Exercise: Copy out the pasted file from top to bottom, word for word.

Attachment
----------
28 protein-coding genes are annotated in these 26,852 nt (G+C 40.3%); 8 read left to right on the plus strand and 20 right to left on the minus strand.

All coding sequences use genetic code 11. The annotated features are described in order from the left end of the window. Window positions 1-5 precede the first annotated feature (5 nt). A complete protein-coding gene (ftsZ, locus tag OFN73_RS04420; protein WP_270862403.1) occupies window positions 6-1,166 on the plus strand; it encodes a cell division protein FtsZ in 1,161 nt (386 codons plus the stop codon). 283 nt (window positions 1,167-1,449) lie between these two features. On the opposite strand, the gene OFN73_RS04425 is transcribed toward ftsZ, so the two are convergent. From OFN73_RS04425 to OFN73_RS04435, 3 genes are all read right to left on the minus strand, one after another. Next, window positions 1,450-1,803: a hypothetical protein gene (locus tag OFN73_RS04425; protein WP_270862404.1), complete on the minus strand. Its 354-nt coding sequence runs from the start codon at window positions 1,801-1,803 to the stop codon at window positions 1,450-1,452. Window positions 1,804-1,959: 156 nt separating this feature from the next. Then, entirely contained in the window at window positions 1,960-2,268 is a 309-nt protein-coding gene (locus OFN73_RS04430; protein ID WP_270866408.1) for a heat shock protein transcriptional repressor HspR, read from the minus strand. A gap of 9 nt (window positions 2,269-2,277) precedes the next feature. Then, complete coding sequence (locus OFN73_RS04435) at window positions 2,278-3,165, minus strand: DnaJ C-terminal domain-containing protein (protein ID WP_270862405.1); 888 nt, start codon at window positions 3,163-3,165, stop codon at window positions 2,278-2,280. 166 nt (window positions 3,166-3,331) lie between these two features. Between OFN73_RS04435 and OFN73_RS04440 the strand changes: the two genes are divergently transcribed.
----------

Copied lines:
28 protein-coding genes are annotated in these 26,852 nt (G+C 40.3%); 8 read left to right on the plus strand and 20 right to left on the minus strand.

All coding sequences use genetic code 11. The annotated features are described in order from the left end of the window. Window positions 1-5 precede the first annotated feature (5 nt). A complete protein-coding gene (ftsZ, locus tag OFN73_RS04420; protein WP_270862403.1) occupies window positions 6-1,166 on the plus strand; it encodes a cell division protein FtsZ in 1,161 nt (386 codons plus the stop codon). 283 nt (window positions 1,167-1,449) lie between these two features. On the opposite strand, the gene OFN73_RS04425 is transcribed toward ftsZ, so the two are convergent. From OFN73_RS04425 to OFN73_RS04435, 3 genes are all read right to left on the minus strand, one after another. Next, window positions 1,450-1,803: a hypothetical protein gene (locus tag OFN73_RS04425; protein WP_270862404.1), complete on the minus strand. Its 354-nt coding sequence runs from the start codon at window positions 1,801-1,803 to the stop codon at window positions 1,450-1,452. Window positions 1,804-1,959: 156 nt separating this feature from the next. Then, entirely contained in the window at window positions 1,960-2,268 is a 309-nt protein-coding gene (locus OFN73_RS04430; protein ID WP_270866408.1) for a heat shock protein transcriptional repressor HspR, read from the minus strand. A gap of 9 nt (window positions 2,269-2,277) precedes the next feature. Then, complete coding sequence (locus OFN73_RS04435) at window positions 2,278-3,165, minus strand: DnaJ C-terminal domain-containing protein (protein ID WP_270862405.1); 888 nt, start codon at window positions 3,163-3,165, stop codon at window positions 2,278-2,280. 166 nt (window positions 3,166-3,331) lie between these two features. Between OFN73_RS04435 and OFN73_RS04440 the strand changes: the two genes are divergently transcribed.